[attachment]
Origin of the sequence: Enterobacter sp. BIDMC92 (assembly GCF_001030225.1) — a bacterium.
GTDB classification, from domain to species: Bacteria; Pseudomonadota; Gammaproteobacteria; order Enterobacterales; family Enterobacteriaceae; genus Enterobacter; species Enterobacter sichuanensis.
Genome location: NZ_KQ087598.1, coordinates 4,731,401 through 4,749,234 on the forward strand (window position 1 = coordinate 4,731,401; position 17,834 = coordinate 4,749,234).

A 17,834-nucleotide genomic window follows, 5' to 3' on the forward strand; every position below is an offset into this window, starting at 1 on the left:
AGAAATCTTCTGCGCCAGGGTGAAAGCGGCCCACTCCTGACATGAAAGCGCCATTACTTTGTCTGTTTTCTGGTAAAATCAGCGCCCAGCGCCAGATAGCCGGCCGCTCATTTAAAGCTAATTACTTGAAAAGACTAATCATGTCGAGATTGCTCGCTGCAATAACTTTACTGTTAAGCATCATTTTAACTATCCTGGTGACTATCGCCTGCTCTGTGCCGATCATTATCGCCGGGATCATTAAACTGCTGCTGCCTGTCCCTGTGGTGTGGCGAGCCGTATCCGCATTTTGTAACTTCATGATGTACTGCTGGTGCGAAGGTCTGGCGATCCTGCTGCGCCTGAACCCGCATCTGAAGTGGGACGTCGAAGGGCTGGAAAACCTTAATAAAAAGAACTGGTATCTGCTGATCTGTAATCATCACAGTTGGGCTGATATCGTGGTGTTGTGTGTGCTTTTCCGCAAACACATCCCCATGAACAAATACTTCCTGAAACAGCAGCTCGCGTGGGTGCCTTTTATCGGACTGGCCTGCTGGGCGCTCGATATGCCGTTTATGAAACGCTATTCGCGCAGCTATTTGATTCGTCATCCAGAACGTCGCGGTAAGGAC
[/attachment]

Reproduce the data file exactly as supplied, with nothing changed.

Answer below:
Origin of the sequence: Enterobacter sp. BIDMC92 (assembly GCF_001030225.1) — a bacterium.
GTDB classification, from domain to species: Bacteria; Pseudomonadota; Gammaproteobacteria; order Enterobacterales; family Enterobacteriaceae; genus Enterobacter; species Enterobacter sichuanensis.
Genome location: NZ_KQ087598.1, coordinates 4,731,401 through 4,749,234 on the forward strand (window position 1 = coordinate 4,731,401; position 17,834 = coordinate 4,749,234).

A 17,834-nucleotide genomic window follows, 5' to 3' on the forward strand; every position below is an offset into this window, starting at 1 on the left:
AGAAATCTTCTGCGCCAGGGTGAAAGCGGCCCACTCCTGACATGAAAGCGCCATTACTTTGTCTGTTTTCTGGTAAAATCAGCGCCCAGCGCCAGATAGCCGGCCGCTCATTTAAAGCTAATTACTTGAAAAGACTAATCATGTCGAGATTGCTCGCTGCAATAACTTTACTGTTAAGCATCATTTTAACTATCCTGGTGACTATCGCCTGCTCTGTGCCGATCATTATCGCCGGGATCATTAAACTGCTGCTGCCTGTCCCTGTGGTGTGGCGAGCCGTATCCGCATTTTGTAACTTCATGATGTACTGCTGGTGCGAAGGTCTGGCGATCCTGCTGCGCCTGAACCCGCATCTGAAGTGGGACGTCGAAGGGCTGGAAAACCTTAATAAAAAGAACTGGTATCTGCTGATCTGTAATCATCACAGTTGGGCTGATATCGTGGTGTTGTGTGTGCTTTTCCGCAAACACATCCCCATGAACAAATACTTCCTGAAACAGCAGCTCGCGTGGGTGCCTTTTATCGGACTGGCCTGCTGGGCGCTCGATATGCCGTTTATGAAACGCTATTCGCGCAGCTATTTGATTCGTCATCCAGAACGTCGCGGTAAGGAC